The Human Canon is illustrated by an image similar to Da Vinci's Vitruvian Man. Greer uses this card to emphasize that sacred proportion is not just found in buildings and paintings, but in nature - including the human body. He writes this card is "a reminder that you are the most powerful force shaping the universe of your own experience..." The disconnection of the Two of Discs can make me feel like I am just part of an industrial assembly line with no choices available. But that isn't true, even if it feels that way. I can choose what is necessary and important and put on the back burner things that aren't. The world won't stop turning if I put some of those balls down.

Thursday, November 20, 2014

Are You Sick and Tired of being Sick and Tired?

From the Nicoletta Ceccoli Tarot, the Queen of Cups; from the Sacred Geometry Oracle, the "Double Square:"
       The image Ceccoli has created for her Queen of Cups brings to mind two of her traits. She can be overly empathetic to the point where the boundary between her emotions and other people's feelings gets fuzzy. Yet she is a highly intuitive woman; she gets a nudge to act before there is any physical evidence to see. If she can prevent herself from being an emotional sponge, she can be very helpful by offering guidance formed from her perceptive insights.
     There are three important root relationships in sacred geometry: the square roots of 2 (generation), 3 (relation), and 5 (regeneration). The double square shows the square root of 5; symbolically it means transcending its own limits and opening to new possibilities. Transformation allows for these potential opportunities. As I get older, I've accepted that if I'm tired of dealing with the same old stuff over and over, I need to make a change. The queen's empathy and intuition can lead me to react emotionally or with deliberate purpose. I know too well where reaction instead of action will lead, so doing something different seems like a wiser choice.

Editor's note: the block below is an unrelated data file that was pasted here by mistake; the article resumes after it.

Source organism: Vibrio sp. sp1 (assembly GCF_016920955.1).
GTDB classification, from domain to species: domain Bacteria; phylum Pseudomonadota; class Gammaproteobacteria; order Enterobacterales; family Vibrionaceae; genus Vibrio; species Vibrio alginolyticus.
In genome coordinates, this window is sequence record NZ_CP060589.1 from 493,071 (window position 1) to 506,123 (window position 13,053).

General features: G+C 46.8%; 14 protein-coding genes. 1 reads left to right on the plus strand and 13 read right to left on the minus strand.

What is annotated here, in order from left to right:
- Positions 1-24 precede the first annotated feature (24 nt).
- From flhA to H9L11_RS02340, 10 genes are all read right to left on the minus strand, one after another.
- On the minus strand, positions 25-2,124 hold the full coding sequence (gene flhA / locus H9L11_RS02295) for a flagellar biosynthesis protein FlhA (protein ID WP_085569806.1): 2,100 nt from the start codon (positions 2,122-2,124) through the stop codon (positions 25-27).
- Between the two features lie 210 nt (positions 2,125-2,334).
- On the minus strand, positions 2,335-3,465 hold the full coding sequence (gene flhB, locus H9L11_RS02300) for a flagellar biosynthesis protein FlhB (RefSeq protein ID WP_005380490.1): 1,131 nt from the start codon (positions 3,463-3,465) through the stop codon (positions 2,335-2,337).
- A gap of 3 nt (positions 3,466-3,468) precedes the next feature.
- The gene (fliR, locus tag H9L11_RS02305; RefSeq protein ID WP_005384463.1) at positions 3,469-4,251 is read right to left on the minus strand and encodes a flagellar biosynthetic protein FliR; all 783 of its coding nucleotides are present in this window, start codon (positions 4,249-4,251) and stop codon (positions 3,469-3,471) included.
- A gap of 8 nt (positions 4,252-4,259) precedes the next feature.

Wednesday, November 19, 2014

Expand Your Mind

From the Nicoletta Ceccoli Tarot, the Queen of Swords; from the Sacred Geometry Oracle, "Gnomonic Expansion:"
      This queen's got a knife, and she's not afraid to use it - at least metaphorically. She seems to have purposefully plucked the eye of the cupcake man, but why? I think she is trying to correct his mistaken perceptions. Perhaps he blames everyone else for his troubles and fails to see his own thoughts, words and actions set the ball rolling. Or he may believe manipulating others for his own personal gain is acceptable. Then again, he might be so entangled in other's lives that he tries to take on challenges that are not his to bear. Whatever the problem, this queen is about to apply some Windex.
       Gnomonic expansion is an ancient method of producing a larger version of the same form with the same proportions as the original (similar to an architectural model that expands to become an actual building). I suppose because I was just looking through the latest Northern Sun catalog, this card made me think of the phrase, "Think globally, act locally." It is so easy to look at the world through my constricted viewpoint, through the lens of my personal belief system. Yet the queen and the sacred geometry card suggest I need to widen my perception.

Tuesday, November 18, 2014

Chocolate and a Box, Please